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Old 16th Mar 2014, 13:45
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Malaysia delays

Two points:

(i) It is a frustrating thought that the Malaysians knew the plane was missing while it was still in the air and potentially still discoverable and interceptable! With the benefit of hindsight, if only they had not waited several hours before making the inevitable announcement, it might have made a huge difference to the progress of the search.

(ii) Regarding the Inmarsat satellite that was pinged by the missing aircraft. Would the pings continue to be sent if the aircraft had landed safely? And if so, can we infer from the presumed absence of such pings that the aircraft did not land safely?
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Old 16th Mar 2014, 13:50
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Originally Posted by mseyfang
I think it is important to differentiate between what is established fact and what is theory
Precisely. However based on possible outcomes of unknowns, certain outcomes can be eliminated, and likelihoods can be assigned to others:

Facts
(assuming being reported by authorities as fact is true - only the transponder timing is verifiable from an independent source)
ACARS stopped transmitting at 01:07
Last voice communications 01:20
Transponder ceased transmitting 01:22

Assumpton A: ACARS switched off deliberately

It was either a member of the real crew communicating 'roger that' - in which case whatever happened is most likely deliberate crew action,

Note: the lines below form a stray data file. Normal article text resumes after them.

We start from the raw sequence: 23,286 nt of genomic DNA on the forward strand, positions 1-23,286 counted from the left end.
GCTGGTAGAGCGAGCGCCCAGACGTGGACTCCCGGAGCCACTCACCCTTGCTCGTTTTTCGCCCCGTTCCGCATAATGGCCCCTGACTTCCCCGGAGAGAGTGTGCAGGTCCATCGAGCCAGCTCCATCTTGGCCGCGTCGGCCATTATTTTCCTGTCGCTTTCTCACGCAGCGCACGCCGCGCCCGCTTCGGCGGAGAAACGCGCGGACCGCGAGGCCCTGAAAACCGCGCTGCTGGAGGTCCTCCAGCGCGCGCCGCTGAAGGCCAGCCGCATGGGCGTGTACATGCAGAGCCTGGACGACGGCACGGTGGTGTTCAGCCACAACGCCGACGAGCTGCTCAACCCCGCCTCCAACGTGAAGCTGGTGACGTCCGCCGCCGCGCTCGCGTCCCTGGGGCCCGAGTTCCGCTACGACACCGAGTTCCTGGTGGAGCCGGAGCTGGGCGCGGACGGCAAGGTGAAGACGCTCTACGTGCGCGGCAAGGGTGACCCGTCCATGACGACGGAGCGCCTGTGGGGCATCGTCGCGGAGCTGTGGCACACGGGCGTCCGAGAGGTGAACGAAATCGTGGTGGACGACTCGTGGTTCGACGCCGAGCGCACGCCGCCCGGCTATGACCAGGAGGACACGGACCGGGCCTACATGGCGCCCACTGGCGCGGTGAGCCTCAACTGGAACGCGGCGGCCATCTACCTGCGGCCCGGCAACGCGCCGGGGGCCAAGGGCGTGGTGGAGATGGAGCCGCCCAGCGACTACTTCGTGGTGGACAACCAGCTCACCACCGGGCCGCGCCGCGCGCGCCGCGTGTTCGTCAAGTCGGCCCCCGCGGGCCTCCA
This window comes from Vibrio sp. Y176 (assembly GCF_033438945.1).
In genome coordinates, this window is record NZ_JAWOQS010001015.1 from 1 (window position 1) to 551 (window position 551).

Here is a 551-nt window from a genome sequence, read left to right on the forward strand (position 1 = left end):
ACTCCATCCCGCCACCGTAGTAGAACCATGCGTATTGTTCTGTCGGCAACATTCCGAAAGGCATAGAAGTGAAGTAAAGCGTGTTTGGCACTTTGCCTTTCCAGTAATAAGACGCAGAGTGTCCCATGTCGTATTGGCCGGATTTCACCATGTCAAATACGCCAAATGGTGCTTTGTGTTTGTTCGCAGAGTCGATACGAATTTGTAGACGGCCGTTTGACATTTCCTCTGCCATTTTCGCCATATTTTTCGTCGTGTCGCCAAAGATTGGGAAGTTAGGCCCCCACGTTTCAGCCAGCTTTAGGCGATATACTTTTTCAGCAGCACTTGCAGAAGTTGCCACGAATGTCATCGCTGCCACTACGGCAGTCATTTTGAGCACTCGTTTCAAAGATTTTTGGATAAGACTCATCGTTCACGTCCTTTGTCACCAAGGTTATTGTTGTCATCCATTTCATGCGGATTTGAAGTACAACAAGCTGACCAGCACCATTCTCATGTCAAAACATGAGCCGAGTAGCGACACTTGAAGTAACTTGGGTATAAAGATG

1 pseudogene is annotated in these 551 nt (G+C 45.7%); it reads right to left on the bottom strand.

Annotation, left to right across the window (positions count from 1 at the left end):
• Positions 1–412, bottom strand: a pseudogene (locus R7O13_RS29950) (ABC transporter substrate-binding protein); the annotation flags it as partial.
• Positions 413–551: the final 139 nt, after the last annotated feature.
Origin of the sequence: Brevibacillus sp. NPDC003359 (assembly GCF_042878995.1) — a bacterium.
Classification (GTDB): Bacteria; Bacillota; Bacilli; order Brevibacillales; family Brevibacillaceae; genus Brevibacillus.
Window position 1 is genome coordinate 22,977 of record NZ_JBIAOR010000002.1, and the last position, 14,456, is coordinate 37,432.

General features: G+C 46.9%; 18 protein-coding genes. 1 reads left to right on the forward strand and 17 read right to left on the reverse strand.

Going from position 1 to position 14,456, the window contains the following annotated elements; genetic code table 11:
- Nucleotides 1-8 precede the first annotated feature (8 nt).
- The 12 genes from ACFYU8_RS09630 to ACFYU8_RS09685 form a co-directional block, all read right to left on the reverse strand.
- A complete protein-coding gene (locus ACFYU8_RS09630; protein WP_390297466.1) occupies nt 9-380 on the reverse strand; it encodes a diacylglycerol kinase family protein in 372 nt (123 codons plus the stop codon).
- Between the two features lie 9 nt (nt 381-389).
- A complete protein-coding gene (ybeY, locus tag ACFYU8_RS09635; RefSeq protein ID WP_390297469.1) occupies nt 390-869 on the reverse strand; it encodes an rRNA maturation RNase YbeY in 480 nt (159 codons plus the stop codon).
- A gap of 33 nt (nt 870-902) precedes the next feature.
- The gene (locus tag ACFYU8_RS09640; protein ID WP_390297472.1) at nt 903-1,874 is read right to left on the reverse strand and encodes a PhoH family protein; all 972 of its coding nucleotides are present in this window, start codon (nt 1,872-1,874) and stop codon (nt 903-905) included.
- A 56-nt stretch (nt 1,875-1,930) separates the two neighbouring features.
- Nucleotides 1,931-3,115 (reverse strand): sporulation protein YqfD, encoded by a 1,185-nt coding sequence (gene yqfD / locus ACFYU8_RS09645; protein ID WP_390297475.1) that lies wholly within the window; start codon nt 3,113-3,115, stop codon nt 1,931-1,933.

OR

It was not a crew member communicating, indicating that at that time already someone other than the crew was in control of the aircraft, for purposes unknown

Assumpton B: ACARS disconnected due to some malfunction

13 minutes later crew were either not aware of it, or whatever was the case did not trigger enough alarm to notify ATC of a problem
2 minutes later issue propagated to a transponder failure.

Beyond that, crew were either too busy to communicate, or failure propagated to comms systems, or crew became incapacitated (or all of these in some sequence). In this case a good explanation needs to be found on how the aircraft could have stayed in the air and conducted the observed flight path for several more hours.

Likely conclusion

I don't have the technical knowledge to go through all possible failure paths in Assumption B, but I'm sure many have worked overtime in Seattle to do so, and my assumption is that most possible failure scenarios have either been eliminated, or tagged as extremely unlikely requiring the line-up of too many layers in the swiss cheese to make it a plausible one.